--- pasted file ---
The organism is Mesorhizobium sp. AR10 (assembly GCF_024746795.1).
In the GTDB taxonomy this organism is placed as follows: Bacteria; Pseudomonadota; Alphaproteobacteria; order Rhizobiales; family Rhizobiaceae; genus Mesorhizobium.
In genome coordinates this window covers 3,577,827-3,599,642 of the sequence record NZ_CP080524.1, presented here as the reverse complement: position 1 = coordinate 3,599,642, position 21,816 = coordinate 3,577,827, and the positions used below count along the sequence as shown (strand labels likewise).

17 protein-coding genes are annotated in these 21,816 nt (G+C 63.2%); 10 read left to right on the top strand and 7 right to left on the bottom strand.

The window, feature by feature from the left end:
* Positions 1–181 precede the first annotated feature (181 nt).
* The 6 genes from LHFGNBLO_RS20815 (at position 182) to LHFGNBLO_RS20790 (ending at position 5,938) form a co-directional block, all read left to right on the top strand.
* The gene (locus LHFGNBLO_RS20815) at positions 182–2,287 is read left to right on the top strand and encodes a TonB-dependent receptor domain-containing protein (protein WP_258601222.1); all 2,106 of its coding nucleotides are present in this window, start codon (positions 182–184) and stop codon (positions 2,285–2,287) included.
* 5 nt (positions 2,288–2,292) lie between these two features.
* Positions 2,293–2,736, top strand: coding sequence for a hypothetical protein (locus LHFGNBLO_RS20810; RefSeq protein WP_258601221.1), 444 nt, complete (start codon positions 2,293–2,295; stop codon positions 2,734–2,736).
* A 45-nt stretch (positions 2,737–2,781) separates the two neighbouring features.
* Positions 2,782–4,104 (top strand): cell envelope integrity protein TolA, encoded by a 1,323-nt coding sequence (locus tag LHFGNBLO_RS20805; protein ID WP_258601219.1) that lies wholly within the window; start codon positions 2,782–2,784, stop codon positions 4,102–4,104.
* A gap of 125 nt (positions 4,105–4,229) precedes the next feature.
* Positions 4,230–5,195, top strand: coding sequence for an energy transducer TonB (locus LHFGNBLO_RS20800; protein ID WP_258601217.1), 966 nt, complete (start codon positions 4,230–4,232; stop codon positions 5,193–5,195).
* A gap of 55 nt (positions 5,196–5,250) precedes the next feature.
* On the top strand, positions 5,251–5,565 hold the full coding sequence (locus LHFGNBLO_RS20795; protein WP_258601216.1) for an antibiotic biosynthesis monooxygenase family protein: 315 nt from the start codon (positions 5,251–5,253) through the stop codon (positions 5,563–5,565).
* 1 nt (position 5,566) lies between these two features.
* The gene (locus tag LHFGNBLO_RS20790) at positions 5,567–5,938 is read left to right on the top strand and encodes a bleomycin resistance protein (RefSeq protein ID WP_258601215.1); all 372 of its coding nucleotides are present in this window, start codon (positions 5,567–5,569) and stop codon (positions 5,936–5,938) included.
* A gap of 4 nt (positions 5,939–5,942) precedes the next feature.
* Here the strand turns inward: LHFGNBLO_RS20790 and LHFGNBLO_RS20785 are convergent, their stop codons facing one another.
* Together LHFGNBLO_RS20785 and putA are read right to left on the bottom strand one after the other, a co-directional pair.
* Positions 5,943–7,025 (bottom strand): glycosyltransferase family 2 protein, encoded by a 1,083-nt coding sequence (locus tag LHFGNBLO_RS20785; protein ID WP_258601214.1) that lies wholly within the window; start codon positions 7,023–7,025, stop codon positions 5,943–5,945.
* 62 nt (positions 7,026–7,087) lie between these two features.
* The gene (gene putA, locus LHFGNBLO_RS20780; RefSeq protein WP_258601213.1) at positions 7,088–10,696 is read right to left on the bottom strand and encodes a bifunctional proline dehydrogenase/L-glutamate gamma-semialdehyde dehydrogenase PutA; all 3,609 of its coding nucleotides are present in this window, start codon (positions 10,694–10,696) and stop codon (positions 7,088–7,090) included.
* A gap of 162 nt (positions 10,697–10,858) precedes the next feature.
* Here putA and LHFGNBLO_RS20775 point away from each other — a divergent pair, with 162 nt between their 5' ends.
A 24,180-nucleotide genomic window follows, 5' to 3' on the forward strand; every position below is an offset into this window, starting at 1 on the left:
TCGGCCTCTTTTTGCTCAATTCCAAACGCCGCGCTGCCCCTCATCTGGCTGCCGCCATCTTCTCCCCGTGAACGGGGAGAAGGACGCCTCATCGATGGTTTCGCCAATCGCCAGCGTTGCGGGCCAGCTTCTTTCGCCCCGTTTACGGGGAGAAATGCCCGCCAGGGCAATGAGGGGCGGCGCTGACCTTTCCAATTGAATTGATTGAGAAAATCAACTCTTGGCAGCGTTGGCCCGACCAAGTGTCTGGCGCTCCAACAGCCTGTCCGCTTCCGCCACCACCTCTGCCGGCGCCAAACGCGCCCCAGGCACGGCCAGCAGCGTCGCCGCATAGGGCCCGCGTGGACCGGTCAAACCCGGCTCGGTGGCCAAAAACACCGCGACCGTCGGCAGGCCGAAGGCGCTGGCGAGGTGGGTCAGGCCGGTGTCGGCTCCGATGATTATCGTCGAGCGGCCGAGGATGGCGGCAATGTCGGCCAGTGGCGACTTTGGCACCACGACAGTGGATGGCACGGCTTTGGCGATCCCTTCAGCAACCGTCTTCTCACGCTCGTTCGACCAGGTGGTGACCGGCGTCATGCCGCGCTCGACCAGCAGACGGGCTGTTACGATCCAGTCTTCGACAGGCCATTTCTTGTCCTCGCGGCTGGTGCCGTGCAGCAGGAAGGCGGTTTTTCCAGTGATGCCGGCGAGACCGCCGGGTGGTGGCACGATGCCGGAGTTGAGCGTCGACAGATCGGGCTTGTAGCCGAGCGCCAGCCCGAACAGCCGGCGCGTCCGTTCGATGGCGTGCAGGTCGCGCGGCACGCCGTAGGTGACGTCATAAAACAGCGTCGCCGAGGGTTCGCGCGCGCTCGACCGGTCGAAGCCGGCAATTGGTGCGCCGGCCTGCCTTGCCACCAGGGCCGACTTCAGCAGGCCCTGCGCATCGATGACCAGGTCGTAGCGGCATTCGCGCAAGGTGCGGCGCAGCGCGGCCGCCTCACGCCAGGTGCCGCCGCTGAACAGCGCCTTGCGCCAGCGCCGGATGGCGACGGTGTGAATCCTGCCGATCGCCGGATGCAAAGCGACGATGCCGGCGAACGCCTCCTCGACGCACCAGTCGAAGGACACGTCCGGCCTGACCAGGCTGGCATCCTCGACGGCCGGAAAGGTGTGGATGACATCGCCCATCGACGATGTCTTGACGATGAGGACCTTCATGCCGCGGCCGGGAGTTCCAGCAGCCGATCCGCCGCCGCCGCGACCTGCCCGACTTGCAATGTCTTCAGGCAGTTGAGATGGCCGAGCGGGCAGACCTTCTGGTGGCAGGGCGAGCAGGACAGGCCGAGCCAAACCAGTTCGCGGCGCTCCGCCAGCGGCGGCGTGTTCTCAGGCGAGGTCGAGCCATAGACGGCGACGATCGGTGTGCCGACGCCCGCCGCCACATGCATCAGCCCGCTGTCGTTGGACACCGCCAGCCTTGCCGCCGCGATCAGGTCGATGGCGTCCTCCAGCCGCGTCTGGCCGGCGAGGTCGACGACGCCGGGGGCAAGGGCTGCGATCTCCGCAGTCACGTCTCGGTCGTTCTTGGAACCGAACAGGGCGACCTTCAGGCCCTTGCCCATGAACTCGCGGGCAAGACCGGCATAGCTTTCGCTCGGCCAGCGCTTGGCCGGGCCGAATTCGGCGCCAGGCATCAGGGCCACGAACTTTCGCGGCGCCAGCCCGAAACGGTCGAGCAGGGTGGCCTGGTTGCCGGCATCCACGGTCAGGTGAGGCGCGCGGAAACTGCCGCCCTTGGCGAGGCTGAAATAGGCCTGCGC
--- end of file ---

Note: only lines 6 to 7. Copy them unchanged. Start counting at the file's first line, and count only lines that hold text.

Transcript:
* Positions 1–181 precede the first annotated feature (181 nt).
* The 6 genes from LHFGNBLO_RS20815 (at position 182) to LHFGNBLO_RS20790 (ending at position 5,938) form a co-directional block, all read left to right on the top strand.